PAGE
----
Robin Miller winced as she stuck her hand into the frigid waters of an experimental Delta wetland to probe the soft soil below.
"I found it," the U.S. Geological Survey scientist called out, pulling from the muck a small packet filled with rotting plants called "proto-peat." In time, that plant matter becomes peat, the rich soil formed by decayed plants that makes the Delta such productive farmland.
Though farmers have long prized peatland, scientists are also according it new respect given its impressive carbon gas storage capabilities. An emerging "blue carbon" initiative, shorthand for capturing and storing carbon dioxide in coastal and ocean environments, places wetland restoration among its centerpiece endeavors to reduce heat-trapping gas in the atmosphere.
"This is probably the highest sequestration of carbon dioxide you can get in a biological system," said Stephen Crooks, a San Francisco wetland restoration expert.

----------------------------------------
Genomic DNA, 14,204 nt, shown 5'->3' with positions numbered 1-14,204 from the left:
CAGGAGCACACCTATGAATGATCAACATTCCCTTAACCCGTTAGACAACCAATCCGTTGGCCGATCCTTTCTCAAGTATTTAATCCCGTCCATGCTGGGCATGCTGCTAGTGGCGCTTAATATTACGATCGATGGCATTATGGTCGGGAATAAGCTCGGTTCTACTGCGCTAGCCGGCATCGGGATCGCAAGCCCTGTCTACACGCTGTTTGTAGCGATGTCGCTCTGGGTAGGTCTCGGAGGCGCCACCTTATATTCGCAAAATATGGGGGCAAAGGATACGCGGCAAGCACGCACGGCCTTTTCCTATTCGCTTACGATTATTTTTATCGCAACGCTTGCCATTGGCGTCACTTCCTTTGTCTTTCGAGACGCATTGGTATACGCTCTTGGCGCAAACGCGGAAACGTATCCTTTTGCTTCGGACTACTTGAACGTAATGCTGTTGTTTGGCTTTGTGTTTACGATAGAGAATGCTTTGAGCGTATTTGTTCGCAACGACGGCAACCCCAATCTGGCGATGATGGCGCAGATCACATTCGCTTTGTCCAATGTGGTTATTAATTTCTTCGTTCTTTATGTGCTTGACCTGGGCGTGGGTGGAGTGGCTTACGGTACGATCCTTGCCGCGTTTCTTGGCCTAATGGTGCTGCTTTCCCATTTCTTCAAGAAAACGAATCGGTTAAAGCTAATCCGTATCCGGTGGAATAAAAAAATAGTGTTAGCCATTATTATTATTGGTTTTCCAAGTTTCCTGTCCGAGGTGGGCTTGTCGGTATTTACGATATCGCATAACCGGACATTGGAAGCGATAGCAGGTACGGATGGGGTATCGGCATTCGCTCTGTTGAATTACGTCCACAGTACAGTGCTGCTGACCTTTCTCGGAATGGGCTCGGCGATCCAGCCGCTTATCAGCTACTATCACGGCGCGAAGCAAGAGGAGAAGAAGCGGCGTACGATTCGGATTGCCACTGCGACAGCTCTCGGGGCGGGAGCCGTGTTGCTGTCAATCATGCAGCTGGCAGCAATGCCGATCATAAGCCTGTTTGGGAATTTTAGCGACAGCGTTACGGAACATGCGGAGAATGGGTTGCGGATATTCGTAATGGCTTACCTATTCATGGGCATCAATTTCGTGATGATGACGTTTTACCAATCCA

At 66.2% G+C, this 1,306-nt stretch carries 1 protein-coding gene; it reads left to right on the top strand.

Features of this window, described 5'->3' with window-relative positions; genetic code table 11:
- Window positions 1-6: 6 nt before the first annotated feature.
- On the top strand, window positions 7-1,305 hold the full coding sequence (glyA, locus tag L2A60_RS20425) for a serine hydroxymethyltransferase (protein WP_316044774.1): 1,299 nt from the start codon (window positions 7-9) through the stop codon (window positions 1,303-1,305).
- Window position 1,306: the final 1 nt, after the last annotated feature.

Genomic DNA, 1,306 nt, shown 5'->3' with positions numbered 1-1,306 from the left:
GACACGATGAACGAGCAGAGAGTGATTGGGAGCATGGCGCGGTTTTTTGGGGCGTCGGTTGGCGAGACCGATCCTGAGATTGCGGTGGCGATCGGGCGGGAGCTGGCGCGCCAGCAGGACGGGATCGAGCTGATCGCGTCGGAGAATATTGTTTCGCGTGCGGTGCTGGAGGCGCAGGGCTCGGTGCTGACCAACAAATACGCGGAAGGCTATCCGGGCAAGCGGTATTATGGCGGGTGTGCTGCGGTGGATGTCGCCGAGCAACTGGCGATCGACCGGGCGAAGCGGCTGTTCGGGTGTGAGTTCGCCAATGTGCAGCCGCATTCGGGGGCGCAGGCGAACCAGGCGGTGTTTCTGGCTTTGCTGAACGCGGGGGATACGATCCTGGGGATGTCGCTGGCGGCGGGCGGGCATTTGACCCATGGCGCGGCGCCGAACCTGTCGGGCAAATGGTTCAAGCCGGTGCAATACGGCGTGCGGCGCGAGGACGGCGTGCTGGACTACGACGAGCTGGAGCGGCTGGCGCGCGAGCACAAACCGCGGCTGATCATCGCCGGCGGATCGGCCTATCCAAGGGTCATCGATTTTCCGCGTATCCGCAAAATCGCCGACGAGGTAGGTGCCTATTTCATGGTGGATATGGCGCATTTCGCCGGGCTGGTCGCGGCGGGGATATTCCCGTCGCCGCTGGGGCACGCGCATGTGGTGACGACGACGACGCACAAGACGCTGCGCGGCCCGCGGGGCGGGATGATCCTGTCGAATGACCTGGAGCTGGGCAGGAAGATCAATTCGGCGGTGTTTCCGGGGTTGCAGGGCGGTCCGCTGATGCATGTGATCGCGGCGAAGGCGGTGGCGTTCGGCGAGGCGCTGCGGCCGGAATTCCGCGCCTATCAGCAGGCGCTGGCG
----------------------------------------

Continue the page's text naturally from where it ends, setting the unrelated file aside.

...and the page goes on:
He has been closely monitoring the 10-year USGS study of carbon sequestration on Twitchell Island in the Delta, which is showing some of the best evidence on wetlands' ability to efficiently capture carbon.
"This is the foremost example of showing how you can restore wetlands and sequester carbon at the same time," Crooks said. "We can use what has been learned as a very firm reference to help inform policy development in the U.S. and overseas."
Crooks and other scientists are using Twitchell Island project findings and other data to support the inclusion of wetland restoration and preservation in California's emerging carbon-trading market, set to open in 2012. They also see a role for it in established carbon markets overseas, such as those in the European Union. Carbon markets create financial incentives for reducing heat-trapping gases and have yielded $144 billion in trading worldwide in 2009, according to "States and Trends of the Carbon Market 2010."